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Doing Good

Greater Atlanta Christian School (GAC) Raises 22,500+ Cans for Can-A-Thon



Supporting the 11Alive/Salvation Army Can-A-Thon has been an annual school-wide tradition at Greater Atlanta Christian School for the past 10 years. The GAC community came together in the fight against food insecurity in the Gwinnett County community and beyond.

22,563 non-perishables were collected and delivered to the Salvation Army on Friday, December 2nd. 
The Infant-12th grade students rallied their efforts for the past month in varying ways to accomplish their goals. Different incentives and competitions all spurred the number of cans to grow. 

On Can-A-Thon collection day, each school level’s service and leadership groups lent a hand collecting, counting, boxing, packing, and delivering food. On-site at Salvation Army, the GAC Concert Choir serenaded volunteers with spirited Christmas music while student leaders unloaded boxes and presented the donations for the 11Alive/Salvation Army Can-A-Thon. It truly was a school-wide collaborative effort that made this donation possible. 

Making the Can-A-Thon fun adds to the success, but the larger goal is much more intentional. “Can-A-Thon increases our students’ understanding of the need to give food and love to our surrounding community where there is great need right now. This is about more than just canned goods. Can-A-Thon is about the people who live and work alongside us. The GAC family has been called to use what we have been given to help ease the burden of hunger and food insecurity,” shared Greater Atlanta Christian School President, Dr. Scott Harsh.

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The Salvation Army of Gwinnett County Hosts Fundraiser Luncheon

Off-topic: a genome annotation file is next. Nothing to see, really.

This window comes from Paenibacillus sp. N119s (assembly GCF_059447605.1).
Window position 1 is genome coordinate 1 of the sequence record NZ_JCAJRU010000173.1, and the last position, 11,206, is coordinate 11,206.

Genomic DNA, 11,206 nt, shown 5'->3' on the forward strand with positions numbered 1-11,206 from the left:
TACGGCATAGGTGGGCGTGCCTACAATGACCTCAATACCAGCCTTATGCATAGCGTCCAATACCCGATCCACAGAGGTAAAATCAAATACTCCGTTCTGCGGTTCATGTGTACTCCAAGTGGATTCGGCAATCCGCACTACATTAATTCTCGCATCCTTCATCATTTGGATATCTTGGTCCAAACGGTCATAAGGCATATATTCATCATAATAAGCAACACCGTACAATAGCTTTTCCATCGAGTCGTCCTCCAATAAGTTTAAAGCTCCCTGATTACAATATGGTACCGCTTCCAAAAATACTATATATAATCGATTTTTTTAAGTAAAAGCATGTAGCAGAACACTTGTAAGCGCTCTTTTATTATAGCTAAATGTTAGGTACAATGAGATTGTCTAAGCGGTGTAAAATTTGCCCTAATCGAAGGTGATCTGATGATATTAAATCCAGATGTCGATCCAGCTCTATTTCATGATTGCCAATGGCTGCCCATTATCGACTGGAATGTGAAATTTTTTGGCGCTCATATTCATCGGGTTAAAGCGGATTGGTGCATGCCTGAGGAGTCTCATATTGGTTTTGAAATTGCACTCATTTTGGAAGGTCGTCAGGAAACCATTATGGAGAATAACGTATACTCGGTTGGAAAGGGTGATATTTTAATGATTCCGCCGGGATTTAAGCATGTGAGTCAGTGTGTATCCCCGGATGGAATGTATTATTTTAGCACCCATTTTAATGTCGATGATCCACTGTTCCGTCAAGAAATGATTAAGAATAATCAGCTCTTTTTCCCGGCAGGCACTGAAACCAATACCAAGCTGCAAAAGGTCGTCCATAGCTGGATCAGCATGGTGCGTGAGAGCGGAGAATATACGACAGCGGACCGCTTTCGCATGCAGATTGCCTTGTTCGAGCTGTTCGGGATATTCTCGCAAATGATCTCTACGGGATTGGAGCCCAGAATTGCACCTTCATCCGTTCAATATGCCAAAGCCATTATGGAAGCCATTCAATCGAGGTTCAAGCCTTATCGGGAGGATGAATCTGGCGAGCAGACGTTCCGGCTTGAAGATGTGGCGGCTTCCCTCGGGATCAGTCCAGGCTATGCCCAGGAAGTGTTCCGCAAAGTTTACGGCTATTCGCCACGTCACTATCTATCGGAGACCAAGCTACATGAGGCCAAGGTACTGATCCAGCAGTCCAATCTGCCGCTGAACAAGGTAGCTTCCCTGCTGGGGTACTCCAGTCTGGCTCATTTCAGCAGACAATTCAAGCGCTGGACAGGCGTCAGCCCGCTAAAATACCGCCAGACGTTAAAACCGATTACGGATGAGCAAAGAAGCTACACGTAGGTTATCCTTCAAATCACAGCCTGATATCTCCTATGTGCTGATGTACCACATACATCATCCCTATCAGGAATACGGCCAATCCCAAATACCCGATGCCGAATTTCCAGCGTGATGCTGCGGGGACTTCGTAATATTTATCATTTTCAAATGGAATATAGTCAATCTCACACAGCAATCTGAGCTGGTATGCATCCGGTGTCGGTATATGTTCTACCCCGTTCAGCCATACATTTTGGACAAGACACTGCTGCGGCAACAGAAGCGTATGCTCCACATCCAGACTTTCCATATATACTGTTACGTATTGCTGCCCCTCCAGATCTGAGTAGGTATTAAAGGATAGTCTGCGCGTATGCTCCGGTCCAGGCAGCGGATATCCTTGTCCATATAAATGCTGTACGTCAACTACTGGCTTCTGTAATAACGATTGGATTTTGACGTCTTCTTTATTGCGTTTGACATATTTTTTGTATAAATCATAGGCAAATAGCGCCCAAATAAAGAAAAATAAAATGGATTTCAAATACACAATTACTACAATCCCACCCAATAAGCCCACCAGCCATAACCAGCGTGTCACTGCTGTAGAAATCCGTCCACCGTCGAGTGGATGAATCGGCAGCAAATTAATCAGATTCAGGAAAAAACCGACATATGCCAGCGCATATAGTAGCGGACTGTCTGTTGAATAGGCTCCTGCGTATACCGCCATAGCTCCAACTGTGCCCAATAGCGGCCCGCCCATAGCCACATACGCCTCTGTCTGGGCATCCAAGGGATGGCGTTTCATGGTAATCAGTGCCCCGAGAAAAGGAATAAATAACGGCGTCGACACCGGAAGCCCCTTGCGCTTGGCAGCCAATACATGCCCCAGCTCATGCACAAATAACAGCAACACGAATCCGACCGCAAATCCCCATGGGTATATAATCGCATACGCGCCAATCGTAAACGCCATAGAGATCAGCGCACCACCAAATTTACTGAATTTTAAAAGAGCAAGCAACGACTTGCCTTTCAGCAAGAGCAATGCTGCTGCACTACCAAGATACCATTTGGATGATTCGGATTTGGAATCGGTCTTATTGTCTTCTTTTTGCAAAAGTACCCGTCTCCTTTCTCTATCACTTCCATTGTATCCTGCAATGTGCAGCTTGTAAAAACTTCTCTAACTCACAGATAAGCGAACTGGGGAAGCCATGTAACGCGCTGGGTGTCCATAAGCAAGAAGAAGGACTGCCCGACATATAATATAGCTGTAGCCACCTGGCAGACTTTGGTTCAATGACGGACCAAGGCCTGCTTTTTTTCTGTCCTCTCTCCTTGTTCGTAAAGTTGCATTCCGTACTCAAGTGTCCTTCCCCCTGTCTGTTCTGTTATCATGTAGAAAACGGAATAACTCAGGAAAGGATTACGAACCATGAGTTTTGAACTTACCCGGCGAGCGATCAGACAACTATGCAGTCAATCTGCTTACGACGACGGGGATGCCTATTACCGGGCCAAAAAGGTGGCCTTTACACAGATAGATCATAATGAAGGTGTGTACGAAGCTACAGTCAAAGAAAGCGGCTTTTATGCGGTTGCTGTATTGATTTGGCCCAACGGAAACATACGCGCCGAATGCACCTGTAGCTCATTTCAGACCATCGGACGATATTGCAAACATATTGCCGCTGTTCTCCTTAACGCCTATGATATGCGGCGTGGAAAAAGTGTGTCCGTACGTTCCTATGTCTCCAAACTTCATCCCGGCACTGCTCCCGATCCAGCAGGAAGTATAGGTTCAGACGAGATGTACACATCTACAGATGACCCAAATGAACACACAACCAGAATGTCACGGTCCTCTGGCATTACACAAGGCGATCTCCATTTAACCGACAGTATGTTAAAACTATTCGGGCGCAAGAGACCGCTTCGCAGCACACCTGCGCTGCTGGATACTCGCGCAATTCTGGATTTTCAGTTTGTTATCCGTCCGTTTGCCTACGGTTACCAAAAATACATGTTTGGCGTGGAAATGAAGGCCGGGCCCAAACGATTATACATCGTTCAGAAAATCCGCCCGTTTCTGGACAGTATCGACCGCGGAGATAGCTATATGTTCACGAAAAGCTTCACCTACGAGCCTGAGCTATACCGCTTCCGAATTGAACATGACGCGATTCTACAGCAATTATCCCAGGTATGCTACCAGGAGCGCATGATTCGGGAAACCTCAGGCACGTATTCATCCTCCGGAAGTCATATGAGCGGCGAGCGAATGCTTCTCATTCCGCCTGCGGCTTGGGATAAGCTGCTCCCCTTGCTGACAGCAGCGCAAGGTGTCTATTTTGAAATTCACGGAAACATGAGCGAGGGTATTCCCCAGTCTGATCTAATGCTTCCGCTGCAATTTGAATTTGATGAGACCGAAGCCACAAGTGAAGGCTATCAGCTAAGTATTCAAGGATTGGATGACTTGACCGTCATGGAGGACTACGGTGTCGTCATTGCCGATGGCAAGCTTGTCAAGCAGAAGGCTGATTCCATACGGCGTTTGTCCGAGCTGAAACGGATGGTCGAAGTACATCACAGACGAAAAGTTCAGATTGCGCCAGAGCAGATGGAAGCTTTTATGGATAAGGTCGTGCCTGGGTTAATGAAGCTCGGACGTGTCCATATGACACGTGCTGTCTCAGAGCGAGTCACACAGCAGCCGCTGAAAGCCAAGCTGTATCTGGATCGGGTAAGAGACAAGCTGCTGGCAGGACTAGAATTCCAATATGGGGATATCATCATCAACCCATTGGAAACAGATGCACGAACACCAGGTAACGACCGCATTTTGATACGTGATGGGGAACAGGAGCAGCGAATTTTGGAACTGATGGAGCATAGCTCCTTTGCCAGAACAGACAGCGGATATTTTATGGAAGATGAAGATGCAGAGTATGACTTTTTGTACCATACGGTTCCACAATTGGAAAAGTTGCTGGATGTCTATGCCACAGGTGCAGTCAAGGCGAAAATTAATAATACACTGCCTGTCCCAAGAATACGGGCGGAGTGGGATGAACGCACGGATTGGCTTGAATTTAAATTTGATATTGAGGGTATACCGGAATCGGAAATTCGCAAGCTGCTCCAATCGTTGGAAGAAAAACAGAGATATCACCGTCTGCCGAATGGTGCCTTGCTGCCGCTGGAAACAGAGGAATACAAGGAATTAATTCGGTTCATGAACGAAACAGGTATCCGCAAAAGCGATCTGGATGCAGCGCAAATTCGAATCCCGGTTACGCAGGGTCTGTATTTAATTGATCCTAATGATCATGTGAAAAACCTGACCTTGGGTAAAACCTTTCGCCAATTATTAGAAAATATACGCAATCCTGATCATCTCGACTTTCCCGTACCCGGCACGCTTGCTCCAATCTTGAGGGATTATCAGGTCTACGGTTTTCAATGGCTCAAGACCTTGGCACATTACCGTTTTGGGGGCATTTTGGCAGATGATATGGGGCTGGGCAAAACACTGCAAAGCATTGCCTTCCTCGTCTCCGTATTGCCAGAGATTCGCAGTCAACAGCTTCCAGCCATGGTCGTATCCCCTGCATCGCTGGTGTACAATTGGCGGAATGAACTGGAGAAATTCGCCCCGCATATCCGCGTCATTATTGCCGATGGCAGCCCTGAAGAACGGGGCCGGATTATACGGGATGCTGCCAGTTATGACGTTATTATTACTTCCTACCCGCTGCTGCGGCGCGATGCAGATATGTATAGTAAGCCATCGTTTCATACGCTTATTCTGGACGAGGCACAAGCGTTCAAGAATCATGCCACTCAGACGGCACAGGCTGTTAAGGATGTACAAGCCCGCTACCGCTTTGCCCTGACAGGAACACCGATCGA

Captain Paul Ryerson, commanding officer of the Salvation Army of Gwinnett County, thanks guests, donators and staff for supporting the mission of the Salvation Army.
Photos courtesy of the Salvation Army of Gwinnett County

Executive producers of the hit TV series “The Chosen” discuss the inspiration behind retelling the life of Jesus Christ.

Everyone knows that the Salvation Army is one of the largest non-profits in the world, with its main mission to offer life-sustaining services to families who need an extra hand. Among its charitable services are arranging emergency housing, rent and utility assistance; providing groceries; and disaster response.

But the giving comes at a price. That’s why its various divisions hold fundraising events. 

Last month, the Salvation Army of Gwinnett County hosted its 9th Annual Doing the Most Good Luncheon at the newly renovated Crowne Plaza Atlanta in Norcross. This year marks 158 years that the Salvation Army has been serving the needs of humanity, and 36 years in Gwinnett County.

As its major fundraiser, the luncheon supports year-round services such as housing, utilities, groceries and emergency disaster services to local families in Gwinnett County. In addition, local youth are served all year long through a free year-round School for Performing Arts, a summer camp and by providing school supplies to those who need them.

“The Doing the Most Good Luncheon is our biggest fundraiser of the year,” said Captain Paul Ryerson, corps officer of The Salvation Army of Gwinnett County. “The funds raised through this event each year allow us to serve as a resource for the community and bring hope to our neighbors in need.”

In 2022, The Salvation Army of Gwinnett County provided 60,843 pounds of food to 1,018 households and 2,717 nights of shelter; 267 households received rent / mortgage and utility assistance. Additionally, 566 families and 1,464 children received gifts at Christmas through the Angel Tree program, according to data shared during the luncheon.